• Limited term duration. This is selected by the applicant as part of the insurance application. Terms as short as 10-15 years are available. When the policy coverage ceases, cover is re-underwritten if continuing insurance is required by the insured life / policy owner. Note, longer duration policies are written, (30 – 40 year duration) particularly for mortgage purposes but a policy duration of 25 years is more common.
  • Product features for mortgage protection are usually of a decreasing sum insured nature. That is the policy sum insured reduces in line with the mortgage as it is paid.
  • Product features do not include automatic indexations to the level of cover.

To expand on these points then, a U.K insurer who accepts a life insurance policy on an individual not required to disclose a genetic test result, will have the opportunity to re-underwrite the cover at the conclusion of the policy duration where continuity of cover is required – and where the underlying genetic mutation has expressed itself in some identifiable way during this time, this could be a material factor used by the underwriter which may result in an offer of modified terms during the selection process for the new term requested. An opportunity an Australian insurer is not provided due to the nature of our products and legislation.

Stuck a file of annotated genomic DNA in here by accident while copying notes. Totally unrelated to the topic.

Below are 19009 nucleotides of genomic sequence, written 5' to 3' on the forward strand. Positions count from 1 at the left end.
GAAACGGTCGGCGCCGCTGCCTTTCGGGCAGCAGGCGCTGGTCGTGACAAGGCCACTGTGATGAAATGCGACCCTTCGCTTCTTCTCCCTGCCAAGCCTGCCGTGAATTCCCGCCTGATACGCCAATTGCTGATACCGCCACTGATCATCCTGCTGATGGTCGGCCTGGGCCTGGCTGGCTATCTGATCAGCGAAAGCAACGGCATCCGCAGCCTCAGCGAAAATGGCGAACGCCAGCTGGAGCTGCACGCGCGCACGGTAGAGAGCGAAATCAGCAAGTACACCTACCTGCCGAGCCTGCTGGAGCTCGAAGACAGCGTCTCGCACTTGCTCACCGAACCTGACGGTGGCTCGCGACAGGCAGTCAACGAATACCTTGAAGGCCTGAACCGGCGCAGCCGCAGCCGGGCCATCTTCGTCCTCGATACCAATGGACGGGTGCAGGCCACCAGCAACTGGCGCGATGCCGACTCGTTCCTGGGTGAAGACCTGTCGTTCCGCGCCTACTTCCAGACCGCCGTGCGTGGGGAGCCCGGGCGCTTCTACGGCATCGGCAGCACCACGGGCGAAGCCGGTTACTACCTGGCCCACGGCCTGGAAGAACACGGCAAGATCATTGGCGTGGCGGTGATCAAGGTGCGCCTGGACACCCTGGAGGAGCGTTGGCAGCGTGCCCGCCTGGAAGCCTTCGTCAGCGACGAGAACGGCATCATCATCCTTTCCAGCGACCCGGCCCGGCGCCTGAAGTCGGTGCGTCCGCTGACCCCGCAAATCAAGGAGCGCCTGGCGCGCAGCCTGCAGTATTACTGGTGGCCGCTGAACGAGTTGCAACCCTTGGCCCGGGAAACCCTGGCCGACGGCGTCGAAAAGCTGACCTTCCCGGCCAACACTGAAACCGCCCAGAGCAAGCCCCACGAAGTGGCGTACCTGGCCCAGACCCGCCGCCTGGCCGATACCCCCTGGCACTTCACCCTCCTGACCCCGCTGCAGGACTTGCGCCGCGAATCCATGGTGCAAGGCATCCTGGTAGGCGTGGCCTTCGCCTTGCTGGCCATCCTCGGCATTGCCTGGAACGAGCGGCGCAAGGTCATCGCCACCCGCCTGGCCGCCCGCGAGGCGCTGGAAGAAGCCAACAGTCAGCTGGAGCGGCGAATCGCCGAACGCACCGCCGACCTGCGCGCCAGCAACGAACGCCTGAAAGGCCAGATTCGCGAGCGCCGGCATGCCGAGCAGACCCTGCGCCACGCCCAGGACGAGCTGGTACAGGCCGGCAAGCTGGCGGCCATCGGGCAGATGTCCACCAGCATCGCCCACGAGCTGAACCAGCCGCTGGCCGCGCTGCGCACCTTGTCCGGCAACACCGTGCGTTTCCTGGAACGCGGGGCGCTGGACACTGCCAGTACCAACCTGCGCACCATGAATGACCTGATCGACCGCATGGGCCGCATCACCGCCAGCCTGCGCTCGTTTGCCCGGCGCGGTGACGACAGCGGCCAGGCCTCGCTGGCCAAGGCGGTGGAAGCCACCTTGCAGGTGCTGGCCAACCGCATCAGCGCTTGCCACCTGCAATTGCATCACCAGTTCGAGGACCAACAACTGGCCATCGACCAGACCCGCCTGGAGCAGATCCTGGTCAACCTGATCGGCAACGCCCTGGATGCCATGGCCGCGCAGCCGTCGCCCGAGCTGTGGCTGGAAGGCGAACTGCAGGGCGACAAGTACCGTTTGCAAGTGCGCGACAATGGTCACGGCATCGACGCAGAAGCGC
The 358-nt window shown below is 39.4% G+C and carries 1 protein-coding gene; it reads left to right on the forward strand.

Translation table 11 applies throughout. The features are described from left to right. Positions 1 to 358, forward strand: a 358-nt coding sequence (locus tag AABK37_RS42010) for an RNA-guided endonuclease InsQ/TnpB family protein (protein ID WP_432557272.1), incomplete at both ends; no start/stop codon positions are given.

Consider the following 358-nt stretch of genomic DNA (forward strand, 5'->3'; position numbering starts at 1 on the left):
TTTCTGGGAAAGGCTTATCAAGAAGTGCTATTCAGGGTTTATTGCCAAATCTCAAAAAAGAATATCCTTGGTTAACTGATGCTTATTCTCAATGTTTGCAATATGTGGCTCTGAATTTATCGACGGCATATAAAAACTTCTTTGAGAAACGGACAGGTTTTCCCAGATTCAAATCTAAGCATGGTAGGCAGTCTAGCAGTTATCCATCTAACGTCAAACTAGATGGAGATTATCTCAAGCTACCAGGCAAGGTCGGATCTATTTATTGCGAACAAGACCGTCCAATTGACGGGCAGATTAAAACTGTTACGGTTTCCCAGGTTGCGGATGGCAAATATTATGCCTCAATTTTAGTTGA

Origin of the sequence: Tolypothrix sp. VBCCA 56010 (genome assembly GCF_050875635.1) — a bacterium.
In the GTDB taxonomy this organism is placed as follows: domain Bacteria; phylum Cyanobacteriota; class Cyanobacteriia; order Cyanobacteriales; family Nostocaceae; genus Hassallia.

Continuing with product design, Australian life insurance products are increasing in nature with most insurers offering a guaranteed 5% indexation option (increase) annually even in low inflationary economic times. That is, the actual increase in policy sum insured is in real terms then currently growing at a greater rate than the reported Consumer Price Index (CPI) figure used to measure inflation.

The above product design features and legislative facts, underpin our industry’s current position when we are challenged to offer higher moratorium sum insured levels that are equivalent to the British Pound conversion rate.

Interestingly, the U.K Code on Genetics sum insured levels have not moved since the U.K moratorium inception 15+ years ago, so effectively with inflation over time the level of cover currently being offered if anything, has reduced from a policy proceeds ‘buying-power’ perspective.5

So where to from here?

There is still much to be done including addressing feedback from all bodies and individuals who have provided a formal submission as part of the scheduled public feedback period. Whilst some of the submissions I have seen as part of the FSC Genomics Working Group have been well balanced, others have been far from balanced and this only reinforces the importance of our industry becoming more pro-active with regard the education of the wider community as to what it is we do as a life insurance industry and even more importantly why we do what we do.